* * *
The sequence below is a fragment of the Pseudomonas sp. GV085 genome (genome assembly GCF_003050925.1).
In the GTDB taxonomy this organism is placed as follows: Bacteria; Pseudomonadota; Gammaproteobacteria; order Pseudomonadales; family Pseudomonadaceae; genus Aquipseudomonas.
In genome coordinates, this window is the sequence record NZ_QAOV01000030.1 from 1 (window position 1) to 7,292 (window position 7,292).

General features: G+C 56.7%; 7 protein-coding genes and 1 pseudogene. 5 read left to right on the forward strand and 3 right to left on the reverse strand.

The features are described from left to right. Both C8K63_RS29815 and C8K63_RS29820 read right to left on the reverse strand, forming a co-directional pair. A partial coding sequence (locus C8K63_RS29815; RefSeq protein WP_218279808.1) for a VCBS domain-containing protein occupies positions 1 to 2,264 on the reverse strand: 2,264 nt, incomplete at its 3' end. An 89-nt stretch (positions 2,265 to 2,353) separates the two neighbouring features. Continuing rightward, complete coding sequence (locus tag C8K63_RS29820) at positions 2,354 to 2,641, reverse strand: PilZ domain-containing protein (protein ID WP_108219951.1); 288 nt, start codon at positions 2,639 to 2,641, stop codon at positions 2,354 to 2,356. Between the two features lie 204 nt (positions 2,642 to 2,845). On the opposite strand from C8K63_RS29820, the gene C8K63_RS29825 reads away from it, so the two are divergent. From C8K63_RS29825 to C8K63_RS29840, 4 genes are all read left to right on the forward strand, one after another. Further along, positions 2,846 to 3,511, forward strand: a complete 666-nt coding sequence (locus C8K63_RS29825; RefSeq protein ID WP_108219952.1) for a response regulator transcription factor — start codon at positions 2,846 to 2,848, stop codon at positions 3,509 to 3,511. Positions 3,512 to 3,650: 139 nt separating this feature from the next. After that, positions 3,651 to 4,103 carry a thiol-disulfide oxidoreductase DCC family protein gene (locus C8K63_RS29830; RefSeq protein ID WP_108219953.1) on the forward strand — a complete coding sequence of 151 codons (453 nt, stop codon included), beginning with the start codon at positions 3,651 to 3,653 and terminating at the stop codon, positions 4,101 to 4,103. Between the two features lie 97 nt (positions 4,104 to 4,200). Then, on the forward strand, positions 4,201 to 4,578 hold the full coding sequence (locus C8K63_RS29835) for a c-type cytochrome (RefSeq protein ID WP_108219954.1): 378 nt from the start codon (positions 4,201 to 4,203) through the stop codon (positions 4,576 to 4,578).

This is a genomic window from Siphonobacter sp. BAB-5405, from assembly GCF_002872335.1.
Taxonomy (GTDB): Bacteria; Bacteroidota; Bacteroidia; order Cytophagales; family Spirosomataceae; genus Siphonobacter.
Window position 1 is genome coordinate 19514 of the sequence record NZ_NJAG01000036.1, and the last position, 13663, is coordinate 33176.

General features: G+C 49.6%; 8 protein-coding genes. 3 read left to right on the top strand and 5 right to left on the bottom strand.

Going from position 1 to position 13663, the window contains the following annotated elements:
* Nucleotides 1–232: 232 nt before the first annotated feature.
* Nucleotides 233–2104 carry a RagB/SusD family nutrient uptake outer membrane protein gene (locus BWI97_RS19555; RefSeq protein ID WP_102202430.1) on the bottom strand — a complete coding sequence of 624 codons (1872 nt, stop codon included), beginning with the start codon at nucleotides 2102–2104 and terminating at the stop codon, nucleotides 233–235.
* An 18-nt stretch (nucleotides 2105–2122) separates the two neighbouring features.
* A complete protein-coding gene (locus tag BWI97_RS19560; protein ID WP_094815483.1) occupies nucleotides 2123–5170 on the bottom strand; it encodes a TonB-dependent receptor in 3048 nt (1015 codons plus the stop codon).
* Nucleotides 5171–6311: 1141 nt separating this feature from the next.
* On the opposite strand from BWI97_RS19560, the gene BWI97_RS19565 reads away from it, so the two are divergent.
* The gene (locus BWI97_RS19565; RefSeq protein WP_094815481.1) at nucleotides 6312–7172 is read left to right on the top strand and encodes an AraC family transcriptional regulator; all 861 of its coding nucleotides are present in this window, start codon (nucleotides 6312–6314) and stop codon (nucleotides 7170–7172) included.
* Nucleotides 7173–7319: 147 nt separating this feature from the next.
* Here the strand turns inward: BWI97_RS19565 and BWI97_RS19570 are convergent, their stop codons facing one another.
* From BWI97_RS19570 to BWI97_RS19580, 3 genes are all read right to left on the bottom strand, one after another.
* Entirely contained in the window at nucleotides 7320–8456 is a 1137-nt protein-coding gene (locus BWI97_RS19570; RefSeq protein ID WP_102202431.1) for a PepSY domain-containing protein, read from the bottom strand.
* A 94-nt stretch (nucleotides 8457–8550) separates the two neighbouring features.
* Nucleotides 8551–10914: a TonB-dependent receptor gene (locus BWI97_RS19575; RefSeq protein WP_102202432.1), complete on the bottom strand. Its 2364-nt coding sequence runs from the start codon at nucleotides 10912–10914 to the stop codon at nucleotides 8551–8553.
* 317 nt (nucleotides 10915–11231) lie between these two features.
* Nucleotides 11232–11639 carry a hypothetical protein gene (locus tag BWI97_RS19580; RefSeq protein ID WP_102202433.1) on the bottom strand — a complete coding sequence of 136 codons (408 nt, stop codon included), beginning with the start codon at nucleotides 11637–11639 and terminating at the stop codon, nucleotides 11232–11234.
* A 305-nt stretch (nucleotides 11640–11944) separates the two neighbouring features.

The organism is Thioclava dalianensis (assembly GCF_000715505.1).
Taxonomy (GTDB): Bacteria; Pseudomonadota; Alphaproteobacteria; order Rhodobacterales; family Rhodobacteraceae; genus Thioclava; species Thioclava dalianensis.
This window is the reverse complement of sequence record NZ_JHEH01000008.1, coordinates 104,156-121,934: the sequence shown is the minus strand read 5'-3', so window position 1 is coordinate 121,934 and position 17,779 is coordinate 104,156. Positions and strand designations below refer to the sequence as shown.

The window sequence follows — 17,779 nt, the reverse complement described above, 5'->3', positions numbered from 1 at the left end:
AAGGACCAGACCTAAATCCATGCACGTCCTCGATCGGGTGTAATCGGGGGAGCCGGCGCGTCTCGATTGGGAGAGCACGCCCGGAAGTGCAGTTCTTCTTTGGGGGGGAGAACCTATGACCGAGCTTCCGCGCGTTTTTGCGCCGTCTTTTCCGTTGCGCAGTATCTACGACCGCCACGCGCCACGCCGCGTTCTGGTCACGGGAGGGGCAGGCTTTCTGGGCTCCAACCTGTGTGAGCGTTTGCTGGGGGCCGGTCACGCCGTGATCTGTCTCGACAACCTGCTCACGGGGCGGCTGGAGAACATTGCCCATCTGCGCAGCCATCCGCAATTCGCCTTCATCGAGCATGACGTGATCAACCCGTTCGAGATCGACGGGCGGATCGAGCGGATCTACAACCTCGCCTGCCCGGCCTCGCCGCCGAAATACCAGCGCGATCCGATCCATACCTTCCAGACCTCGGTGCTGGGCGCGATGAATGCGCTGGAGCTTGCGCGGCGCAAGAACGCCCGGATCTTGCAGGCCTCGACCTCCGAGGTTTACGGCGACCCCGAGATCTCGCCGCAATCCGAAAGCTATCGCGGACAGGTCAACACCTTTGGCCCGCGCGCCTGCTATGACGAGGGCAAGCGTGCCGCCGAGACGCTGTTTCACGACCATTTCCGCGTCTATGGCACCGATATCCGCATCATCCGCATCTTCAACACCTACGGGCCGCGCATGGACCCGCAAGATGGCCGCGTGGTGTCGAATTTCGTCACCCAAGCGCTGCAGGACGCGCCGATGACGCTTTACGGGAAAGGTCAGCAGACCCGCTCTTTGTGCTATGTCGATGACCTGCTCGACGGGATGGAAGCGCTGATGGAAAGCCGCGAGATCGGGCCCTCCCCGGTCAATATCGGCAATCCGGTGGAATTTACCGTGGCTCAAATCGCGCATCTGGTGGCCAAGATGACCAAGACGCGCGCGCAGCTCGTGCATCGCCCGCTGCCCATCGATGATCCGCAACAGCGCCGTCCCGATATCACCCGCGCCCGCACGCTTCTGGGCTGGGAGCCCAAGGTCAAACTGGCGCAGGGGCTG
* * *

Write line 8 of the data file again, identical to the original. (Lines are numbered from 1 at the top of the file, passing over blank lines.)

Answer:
Window position 1 is genome coordinate 19514 of the sequence record NZ_NJAG01000036.1, and the last position, 13663, is coordinate 33176.